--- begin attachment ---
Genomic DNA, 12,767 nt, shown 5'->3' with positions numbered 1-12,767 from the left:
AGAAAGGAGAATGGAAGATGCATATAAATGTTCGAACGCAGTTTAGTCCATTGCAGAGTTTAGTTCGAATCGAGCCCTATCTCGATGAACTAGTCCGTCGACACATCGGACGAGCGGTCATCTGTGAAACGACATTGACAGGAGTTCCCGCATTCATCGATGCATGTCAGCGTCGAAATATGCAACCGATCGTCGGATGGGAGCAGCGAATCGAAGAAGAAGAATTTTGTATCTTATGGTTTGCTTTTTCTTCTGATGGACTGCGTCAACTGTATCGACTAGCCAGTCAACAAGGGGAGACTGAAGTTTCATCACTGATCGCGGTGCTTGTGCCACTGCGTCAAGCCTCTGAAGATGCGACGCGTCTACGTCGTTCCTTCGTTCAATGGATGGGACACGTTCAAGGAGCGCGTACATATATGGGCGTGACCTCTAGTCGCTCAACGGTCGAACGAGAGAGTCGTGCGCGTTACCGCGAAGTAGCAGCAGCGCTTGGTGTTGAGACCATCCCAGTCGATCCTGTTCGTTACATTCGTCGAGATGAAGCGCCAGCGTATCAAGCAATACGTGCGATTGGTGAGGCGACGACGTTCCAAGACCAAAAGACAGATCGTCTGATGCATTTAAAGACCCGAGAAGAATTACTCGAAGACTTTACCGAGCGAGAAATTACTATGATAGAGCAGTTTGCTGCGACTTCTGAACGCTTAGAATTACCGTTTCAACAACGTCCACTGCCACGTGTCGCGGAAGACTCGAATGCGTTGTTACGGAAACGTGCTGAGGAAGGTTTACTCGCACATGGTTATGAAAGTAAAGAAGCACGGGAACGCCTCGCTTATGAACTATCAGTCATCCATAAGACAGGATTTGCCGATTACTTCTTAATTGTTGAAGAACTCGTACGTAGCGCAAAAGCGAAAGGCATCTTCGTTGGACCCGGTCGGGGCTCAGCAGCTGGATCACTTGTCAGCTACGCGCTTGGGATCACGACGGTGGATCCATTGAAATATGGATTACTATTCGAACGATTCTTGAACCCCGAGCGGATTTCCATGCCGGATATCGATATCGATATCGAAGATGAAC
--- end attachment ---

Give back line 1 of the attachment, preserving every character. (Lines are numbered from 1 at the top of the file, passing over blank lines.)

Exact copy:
Genomic DNA, 12,767 nt, shown 5'->3' with positions numbered 1-12,767 from the left: